The Bridgeness distance slab, which was carved around AD142 and placed close to Bo’Ness, now features on a £1.63 stamp.
The distance slab commemorates the building of the Antonine Wall, the most north westerly frontier of the Roman Empire which ran from the Firth of Forth to the Firth of Clyde.
Dr Fraser Hunter, Principal Curator of Iron Age and Roman collections at National Museum of Scotland, said the sculpture at Bo’Ness recorded the building work of this stretch of wall “down to the last pace” – all 4,652 of them, which represented almost 8km of wall and ditch.
Dr Hunter said the Bridgeness distance slab was a “stone of three parts" which featured an inscription in beautifully carved Latin, dedicating the work to the emperor Antoninus Pius.
He added: "This was a monument to the hard work of the soldiers; you can almost smell the sweat and hear the swearing in this carefully-counted tally.”
The stamp features the right-hand end of the stone which shows a religious ceremony that took place before the Wall was built, and before the army started its campaign.
Dr Hunter added: “In order to purify the troops for the task ahead, and to win the favour of the war-god Mars, a sacrifice was needed.
" This was known to the Romans as a suovetaurilia – the sacrifice of a pig, a ram and a bull to please the god. These poor beasts are shown at the front of this scene, with an attendant at the left who will carry out the bloody task, and one to the right playing pan-pipes to accompany the rite.”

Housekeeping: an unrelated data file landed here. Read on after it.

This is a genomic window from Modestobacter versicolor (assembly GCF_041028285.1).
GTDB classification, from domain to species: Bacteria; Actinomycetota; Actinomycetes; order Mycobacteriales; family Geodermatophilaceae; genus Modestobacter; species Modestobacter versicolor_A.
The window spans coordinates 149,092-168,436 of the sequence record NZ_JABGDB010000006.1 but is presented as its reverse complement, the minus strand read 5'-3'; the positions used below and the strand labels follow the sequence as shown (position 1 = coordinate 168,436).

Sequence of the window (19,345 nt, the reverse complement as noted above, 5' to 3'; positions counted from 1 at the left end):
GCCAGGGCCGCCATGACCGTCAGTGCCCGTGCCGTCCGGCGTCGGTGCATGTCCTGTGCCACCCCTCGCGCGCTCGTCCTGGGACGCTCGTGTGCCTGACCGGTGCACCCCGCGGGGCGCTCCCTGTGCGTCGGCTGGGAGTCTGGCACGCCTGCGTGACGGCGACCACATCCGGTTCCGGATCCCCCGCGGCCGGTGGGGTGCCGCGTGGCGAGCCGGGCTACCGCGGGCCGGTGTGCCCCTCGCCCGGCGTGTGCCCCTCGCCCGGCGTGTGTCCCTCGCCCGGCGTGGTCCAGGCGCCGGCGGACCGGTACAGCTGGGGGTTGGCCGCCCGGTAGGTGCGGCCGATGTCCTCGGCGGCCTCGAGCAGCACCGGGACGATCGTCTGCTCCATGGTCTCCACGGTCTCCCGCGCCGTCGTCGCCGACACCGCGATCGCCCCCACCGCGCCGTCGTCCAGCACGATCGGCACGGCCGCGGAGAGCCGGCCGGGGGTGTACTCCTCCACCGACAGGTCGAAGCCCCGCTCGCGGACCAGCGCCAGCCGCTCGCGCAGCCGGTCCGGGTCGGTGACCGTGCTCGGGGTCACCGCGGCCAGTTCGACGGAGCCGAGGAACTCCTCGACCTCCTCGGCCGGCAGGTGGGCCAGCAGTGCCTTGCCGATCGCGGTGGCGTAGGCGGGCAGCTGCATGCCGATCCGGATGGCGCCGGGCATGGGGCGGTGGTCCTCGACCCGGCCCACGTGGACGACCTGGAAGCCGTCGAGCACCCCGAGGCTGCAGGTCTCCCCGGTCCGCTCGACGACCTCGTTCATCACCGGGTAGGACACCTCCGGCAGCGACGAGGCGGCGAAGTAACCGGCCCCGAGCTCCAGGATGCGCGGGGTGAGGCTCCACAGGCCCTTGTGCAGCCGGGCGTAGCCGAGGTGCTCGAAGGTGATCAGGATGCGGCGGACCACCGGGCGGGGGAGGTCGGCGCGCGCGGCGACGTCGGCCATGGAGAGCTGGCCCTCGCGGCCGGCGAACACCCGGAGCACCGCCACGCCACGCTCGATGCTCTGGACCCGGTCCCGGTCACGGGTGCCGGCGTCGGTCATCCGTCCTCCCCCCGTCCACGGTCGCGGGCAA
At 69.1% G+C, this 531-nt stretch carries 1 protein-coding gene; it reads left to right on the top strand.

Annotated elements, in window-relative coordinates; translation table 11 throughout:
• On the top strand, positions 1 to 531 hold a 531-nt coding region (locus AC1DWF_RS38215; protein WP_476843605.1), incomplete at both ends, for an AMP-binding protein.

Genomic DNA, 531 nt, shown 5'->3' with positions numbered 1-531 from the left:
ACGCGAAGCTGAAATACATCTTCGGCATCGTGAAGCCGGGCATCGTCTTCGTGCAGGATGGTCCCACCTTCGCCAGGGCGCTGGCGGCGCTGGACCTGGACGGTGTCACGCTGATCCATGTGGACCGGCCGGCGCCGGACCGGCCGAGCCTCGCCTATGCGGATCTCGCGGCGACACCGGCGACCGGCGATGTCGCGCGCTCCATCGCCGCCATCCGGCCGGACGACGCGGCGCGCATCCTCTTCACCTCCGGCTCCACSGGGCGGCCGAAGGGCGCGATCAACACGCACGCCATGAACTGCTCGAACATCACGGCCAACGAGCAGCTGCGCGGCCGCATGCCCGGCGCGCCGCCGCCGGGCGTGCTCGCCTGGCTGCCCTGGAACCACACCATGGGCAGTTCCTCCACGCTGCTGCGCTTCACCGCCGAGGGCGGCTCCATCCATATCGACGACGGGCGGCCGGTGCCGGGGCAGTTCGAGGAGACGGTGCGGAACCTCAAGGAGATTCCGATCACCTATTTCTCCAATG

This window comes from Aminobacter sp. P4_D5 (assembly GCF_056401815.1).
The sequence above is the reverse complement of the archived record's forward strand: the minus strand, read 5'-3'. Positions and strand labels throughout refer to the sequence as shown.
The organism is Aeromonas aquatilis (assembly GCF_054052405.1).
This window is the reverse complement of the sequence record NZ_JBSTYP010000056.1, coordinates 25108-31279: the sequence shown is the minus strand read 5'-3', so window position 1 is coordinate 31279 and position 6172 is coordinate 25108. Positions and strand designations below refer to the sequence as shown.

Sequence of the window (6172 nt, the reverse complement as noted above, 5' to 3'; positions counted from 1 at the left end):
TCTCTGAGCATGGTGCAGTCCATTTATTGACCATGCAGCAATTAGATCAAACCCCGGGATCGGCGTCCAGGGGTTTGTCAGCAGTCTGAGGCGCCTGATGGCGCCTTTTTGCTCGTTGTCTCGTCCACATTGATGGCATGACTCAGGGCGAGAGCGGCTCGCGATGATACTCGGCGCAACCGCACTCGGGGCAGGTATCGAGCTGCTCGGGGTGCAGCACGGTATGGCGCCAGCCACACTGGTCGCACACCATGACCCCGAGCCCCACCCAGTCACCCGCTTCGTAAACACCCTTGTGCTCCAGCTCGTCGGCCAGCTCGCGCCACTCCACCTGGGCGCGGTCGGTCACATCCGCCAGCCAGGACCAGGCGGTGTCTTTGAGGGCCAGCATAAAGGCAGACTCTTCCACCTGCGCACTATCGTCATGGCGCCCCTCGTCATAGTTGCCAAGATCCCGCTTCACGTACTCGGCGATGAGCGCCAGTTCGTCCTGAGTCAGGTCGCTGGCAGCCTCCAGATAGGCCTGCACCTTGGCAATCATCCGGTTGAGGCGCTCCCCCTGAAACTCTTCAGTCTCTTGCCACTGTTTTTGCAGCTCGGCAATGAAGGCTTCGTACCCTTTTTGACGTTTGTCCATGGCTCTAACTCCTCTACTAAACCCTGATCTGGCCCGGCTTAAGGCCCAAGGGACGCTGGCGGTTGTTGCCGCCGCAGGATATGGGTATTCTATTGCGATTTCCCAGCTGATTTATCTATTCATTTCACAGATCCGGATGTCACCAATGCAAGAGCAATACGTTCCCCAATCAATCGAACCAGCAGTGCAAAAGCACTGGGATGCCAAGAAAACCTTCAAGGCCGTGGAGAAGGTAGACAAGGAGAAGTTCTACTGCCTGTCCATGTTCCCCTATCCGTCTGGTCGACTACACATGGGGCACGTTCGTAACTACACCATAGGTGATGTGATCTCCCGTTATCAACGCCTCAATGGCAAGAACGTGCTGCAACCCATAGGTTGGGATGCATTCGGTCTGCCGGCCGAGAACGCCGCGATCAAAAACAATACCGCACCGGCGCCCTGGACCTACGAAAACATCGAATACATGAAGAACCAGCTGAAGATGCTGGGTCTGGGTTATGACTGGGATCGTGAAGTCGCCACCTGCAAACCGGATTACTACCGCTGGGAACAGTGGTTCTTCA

Behind the animals is a group of men, with the commander of the legion, A. Claudius Charax – a native of Pergamum in Turkey – likely featuring.
"A man of limited military experience but a personal friend of the emperor. He was given this job purely on merit, of course,” Dr Hunter added,
The circular object in his right hand is a patera, a bronze or silver sacred vessel, from which he pours a libation onto an altar.
Dr Hunter said: “The group of soldiers behind him watch the solemn ceremony. One of them carries a flag bearing the legion’s title: LEG II AVG, the Second Legion Augusta. Their base was in Caerleon in south Wales, but most of them had been sent north for the campaign and the building works.”
Also featuring in the set are Dover Lighthouse; Bignor mosaic; Caerleon Amphitheatre; Ribchester helmet; the Cambridgeshire Warrior god, Gorgon’s head, Bath; and Hadrian’s Wall.
Philip Parker, spokesman for Royal Mail, said: “What did the Romans do for us? They gave us important new towns, a network of roads to link them, vast building works in stone, a new language and our calendar – they even named the country, ‘Britain’. These new stamps feature some of the most complete and striking Roman sites and objects which show their character and sophistication.”
For a full article by Dr Hunter on the Bridgeness distance slab, visit www.nms.ac.uk.
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Philip Parker, a spokesman for Royal Mail, said: “These new stamps feature some of the most complete and striking Roman sites and objects which show their character and sophistication.”
The Bridgeness distance slab is one of the finest Roman sculptures from Britain. It was carved almost 1900 years ago, around AD 142, to commemorate the building of the Antonine Wall, the Roman frontier that ran across Scotland from the Firth of Forth to the Firth of Clyde. Bridgeness (now part of Bo’ness) lies at its eastern end. Stones commemorating the building of the Wall are known from all along its length – there’s a wonderful collection of them in the Hunterian Museum in Glasgow – but this one, from the Wall’s end, was the most spectacular.
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